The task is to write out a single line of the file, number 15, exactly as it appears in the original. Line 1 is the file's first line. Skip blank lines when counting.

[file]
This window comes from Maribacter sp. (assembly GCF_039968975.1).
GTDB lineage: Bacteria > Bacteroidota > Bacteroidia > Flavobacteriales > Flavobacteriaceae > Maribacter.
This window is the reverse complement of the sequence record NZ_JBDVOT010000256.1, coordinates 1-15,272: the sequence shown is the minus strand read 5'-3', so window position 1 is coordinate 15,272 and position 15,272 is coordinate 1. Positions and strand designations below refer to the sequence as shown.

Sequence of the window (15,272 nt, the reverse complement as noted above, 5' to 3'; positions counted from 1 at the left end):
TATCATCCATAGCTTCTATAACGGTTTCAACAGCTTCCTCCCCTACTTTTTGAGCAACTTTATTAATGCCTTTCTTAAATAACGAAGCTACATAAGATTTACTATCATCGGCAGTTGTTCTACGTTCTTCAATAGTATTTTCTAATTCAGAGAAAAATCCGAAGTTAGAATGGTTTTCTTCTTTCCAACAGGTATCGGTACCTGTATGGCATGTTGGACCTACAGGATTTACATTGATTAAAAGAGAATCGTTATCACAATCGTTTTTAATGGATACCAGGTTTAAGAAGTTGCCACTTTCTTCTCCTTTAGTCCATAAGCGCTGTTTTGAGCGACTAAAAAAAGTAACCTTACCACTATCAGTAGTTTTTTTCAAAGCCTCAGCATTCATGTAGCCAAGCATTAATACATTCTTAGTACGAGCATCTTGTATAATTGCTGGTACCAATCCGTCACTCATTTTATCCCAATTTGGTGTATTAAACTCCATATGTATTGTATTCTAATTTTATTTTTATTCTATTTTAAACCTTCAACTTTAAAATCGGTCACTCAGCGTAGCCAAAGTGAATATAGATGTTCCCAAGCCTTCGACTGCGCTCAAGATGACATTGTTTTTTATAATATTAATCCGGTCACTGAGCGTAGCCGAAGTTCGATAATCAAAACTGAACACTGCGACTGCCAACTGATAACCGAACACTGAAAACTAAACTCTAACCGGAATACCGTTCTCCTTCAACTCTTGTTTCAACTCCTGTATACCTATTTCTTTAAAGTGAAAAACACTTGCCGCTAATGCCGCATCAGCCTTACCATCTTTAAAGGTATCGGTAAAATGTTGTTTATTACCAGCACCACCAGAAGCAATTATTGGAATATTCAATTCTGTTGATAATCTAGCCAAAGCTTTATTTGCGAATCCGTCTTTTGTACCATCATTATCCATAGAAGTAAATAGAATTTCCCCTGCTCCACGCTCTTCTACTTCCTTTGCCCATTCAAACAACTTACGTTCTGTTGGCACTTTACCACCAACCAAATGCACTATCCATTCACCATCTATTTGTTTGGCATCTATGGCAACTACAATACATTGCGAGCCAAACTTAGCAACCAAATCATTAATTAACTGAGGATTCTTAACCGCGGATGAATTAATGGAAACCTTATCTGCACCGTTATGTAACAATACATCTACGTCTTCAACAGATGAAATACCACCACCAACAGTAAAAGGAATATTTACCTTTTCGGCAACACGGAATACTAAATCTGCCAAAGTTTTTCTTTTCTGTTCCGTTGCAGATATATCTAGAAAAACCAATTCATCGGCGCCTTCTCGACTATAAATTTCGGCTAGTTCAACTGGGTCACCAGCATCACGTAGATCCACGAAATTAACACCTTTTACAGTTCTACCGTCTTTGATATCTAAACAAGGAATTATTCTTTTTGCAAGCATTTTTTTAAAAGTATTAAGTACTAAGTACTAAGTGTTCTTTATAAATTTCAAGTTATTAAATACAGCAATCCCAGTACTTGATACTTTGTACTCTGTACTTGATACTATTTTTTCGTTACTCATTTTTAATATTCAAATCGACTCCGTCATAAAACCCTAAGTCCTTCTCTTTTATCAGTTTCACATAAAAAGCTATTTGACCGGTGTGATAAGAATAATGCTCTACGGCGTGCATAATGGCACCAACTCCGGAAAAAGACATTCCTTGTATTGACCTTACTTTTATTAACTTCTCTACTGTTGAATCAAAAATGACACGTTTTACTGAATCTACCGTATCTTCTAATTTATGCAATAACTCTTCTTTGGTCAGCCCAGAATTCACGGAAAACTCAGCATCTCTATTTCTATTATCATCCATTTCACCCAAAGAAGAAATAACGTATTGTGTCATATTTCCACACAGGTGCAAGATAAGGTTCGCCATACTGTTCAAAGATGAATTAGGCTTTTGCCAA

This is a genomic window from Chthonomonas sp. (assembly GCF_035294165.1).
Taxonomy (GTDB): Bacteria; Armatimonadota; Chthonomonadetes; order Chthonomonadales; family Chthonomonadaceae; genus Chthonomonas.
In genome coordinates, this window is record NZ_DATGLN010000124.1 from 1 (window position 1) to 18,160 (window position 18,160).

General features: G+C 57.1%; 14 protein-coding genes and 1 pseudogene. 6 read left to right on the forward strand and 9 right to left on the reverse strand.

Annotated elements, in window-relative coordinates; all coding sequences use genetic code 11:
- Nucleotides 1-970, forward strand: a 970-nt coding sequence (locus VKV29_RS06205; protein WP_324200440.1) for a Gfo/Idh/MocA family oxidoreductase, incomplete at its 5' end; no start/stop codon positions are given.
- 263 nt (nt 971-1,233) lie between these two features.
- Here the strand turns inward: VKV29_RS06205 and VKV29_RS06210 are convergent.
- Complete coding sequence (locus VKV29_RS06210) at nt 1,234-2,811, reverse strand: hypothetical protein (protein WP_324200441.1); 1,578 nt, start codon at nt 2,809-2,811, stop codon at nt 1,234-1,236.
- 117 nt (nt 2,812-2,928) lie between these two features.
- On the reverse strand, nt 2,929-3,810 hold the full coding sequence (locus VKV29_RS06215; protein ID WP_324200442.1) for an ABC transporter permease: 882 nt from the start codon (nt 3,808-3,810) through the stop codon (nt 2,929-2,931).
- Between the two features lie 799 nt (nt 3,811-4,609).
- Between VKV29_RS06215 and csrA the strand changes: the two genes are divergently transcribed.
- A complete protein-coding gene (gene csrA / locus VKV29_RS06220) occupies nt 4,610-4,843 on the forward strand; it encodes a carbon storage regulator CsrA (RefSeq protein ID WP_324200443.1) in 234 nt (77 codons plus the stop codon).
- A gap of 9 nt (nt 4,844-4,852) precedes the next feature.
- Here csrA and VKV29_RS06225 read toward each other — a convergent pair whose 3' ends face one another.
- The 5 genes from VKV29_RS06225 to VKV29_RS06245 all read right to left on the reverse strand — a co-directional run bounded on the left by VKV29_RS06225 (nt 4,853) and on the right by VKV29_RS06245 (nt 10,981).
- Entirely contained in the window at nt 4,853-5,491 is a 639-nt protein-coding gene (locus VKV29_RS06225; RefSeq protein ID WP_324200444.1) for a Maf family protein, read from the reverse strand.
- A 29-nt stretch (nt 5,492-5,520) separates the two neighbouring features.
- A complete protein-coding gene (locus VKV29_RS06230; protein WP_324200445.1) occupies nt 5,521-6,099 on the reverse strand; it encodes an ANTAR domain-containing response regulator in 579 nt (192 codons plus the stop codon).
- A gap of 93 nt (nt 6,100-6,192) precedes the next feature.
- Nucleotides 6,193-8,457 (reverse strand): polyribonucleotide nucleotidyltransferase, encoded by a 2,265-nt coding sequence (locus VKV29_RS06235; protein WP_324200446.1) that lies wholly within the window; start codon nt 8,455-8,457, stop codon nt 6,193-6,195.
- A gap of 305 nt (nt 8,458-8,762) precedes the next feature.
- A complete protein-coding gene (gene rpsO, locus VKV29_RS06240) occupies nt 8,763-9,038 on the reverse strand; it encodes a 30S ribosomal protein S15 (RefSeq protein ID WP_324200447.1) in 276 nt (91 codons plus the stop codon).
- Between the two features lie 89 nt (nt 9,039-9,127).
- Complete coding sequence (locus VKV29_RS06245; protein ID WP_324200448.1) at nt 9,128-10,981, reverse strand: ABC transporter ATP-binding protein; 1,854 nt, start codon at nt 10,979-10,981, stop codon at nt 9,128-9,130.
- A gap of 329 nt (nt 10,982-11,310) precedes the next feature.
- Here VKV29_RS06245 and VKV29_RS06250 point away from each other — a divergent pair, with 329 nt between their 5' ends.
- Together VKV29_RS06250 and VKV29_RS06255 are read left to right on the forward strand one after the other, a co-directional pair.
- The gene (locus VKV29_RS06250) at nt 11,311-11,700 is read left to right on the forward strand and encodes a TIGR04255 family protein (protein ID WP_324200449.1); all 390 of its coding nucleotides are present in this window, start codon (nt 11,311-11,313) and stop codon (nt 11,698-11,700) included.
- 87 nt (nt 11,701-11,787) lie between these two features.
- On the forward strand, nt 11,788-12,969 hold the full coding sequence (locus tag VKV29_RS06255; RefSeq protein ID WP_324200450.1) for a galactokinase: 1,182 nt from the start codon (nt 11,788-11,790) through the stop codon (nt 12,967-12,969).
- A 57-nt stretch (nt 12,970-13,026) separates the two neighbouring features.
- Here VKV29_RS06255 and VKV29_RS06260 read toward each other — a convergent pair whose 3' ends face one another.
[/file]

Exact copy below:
- 117 nt (nt 2,812-2,928) lie between these two features.